The Latina entrepreneur admits she had a turning point in her life the day she and her first husband decided to part ways and she was left with a newborn son. She remembers being in despair until a good friend told her she needed to “do the math.” She then went and made the most money she ever did in the following three years of this disappointment.

“We can also think other people or situations in our lives as being ‘Prince Charming’ for us, people or situations that will finally save us or take care of us,” she explained. “For instance, we expect our boss to notice we did a great job and reward us but reality is, they are human too!”

Galán experienced that disillusionment in one of her jobs as the manager of a small Spanish-language TV station in New Jersey, she narrates in her book. Despite her full-time efforts –“I worked 24 hours a day and had no life,” – the media company sold the station and she lost her job.

“That was another breakthrough,” she said. “Your job or the company you work for, your boss or your colleagues are not your Prince Charming.”

“By the time you are in your thirties, you have been disappointed by many people: corporations you work for, co-workers, your boss, your government, even your family and relatives. Then it is time to kill the fantasy and become your own Prince Charming,” Galán affirms. “With this book, training and mentorship, I help women to build their lives around themselves and succeed in whatever they put their mind into.”

“In your pain is your brand” empowerment for entrepreneurship

Nely Galan Self-Made

Susana G Baumann,, meets Nely Galan at Hispanicize 2015.

The most touching aspect of this book is that Galán explains her step by step growth as a self-reliant and empowered woman through her own most vulnerable moments. “I believe that pain is a gateway to growth,” she says in the book.

“Vulnerability is important,” she told “To be tough and strong in business, you have to recognize your mistakes and weaknesses but also own the parts you are good at,” she explains.

Being an immigrant and learning to live within a different culture put her in the best position to make a career in the Latino television market. As a woman entrepreneur, she had to struggle to be taken seriously in an industry dominated by men. When she was discriminated against, she used that pain as an unstoppable force to advocate for multicultural and gender minorities.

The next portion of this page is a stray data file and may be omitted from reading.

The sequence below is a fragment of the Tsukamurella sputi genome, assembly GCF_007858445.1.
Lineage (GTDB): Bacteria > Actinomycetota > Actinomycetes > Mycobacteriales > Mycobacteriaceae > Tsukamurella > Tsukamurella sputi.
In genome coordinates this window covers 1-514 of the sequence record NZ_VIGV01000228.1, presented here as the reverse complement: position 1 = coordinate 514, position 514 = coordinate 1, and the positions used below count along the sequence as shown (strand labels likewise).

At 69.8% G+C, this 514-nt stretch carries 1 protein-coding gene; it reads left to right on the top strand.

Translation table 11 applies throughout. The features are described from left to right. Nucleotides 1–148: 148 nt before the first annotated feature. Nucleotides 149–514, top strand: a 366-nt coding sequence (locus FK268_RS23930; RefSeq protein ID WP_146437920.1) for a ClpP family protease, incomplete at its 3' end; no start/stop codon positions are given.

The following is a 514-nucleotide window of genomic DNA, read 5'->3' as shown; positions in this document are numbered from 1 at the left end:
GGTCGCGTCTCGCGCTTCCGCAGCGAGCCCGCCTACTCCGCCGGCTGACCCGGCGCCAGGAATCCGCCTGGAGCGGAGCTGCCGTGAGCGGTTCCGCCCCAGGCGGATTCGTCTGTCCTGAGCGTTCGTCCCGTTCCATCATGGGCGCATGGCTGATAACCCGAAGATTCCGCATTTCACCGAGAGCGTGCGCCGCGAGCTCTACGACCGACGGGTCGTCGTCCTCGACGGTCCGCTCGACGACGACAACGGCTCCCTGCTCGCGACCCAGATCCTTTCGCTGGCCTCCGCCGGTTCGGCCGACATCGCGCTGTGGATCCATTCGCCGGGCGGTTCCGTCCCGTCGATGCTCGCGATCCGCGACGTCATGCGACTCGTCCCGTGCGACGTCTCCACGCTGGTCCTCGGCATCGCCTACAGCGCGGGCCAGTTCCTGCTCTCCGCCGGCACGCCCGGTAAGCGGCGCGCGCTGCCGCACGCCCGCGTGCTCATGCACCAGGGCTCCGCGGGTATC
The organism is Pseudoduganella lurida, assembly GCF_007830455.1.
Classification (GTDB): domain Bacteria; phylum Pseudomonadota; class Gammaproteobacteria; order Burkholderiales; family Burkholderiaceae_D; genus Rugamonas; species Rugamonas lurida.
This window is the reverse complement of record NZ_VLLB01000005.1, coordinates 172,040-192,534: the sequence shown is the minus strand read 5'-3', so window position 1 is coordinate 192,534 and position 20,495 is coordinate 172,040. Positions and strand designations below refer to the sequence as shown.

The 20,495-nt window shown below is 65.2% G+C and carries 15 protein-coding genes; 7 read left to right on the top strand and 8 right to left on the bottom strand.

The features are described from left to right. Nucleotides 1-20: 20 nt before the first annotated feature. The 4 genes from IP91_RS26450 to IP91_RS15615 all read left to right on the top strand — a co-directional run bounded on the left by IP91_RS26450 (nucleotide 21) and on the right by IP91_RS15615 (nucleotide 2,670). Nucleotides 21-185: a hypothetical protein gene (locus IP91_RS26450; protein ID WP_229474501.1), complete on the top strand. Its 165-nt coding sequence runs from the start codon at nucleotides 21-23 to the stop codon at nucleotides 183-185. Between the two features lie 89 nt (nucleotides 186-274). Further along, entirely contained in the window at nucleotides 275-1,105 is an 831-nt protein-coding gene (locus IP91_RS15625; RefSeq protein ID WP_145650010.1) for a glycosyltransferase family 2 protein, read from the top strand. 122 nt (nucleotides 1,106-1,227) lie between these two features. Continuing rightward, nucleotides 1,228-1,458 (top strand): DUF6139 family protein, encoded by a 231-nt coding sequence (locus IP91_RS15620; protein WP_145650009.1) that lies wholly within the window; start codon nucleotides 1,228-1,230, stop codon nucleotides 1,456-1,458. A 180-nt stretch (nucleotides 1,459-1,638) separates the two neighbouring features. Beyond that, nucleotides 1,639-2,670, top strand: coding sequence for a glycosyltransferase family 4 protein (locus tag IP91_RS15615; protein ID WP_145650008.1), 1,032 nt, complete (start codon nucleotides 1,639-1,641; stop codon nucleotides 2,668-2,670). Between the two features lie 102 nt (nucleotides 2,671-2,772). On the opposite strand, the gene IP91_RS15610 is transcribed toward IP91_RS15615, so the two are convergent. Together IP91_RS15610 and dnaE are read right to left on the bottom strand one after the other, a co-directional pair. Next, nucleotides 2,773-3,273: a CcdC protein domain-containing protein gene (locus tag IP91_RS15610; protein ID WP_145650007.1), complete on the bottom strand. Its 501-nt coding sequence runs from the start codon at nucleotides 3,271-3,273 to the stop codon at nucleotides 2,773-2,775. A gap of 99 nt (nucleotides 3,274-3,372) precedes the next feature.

“Women have a great advantage as we are not afraid of talking about pain or our painful experiences,” she said. “I teach women to take their pain and build a business around it instead of thinking their pain prevents them to reach their goals,” she explains. Brilliant!

Entrepreneurship is not a short-term self-gratification road

Nely Galan launches her first book Self Made.

Nely Galan launches her first book Self Made. Click here to see reviews!

In detail, Galán explains how to start a business that can bring financial freedom and a rich life in every way.

“To achieve this optimal state, though, you have to make hard choices and lots of sacrifices,” Galán advises. “You need to clearly define your life-term goals and work your way backwards into the present, always keeping an eye on that final end,” she said.

Through exercises and sound advice, Galán guides her readers through a step-by-step game plan that includes falling in love with saving money, getting out of debt in a realistic way, saving a year’s salary before starting their own business, and even finding hidden money in their own home!

“You need to be prepared before you start your business,” she said. “While doing it, you can start considering what kind of entrepreneurial business matches your skills, find a niche to solve a problem, and the people who have this problem,” she shared.

Access to capital and other sources of hidden money in America

For the last four years, Galán has been touring the country with her Adelante Movement and speaking with women from all walks of life. One of main issues these potential or established entrepreneurs mentioned to her is lack of access to capital.

“However, they don’t apply for the money! There are government contracts and corporate contracts that are untouched because many of these women are unwilling or unable to fill out the paperwork,” Galán said.

The Adelante Movement is working with the Small Business Administration (SBA) to solve this hurdle. “I met with Maria Contreras-Sweet, another powerful Latina who wants to give money to women entrepreneurs, and we will help them promote government contracts and ease the application process,” she announced.

The idea is to explain in detail how government contracts work but also find opportunities through her website’s resources and mentorship with companies like Wal-Mart or Coca-Cola. “You can follow a Golden Triangle Approach by researching corporate, government and non-profit opportunities through their supplier diversity programs, low-interest rate loans, and federal and state tax incentives,” she explained.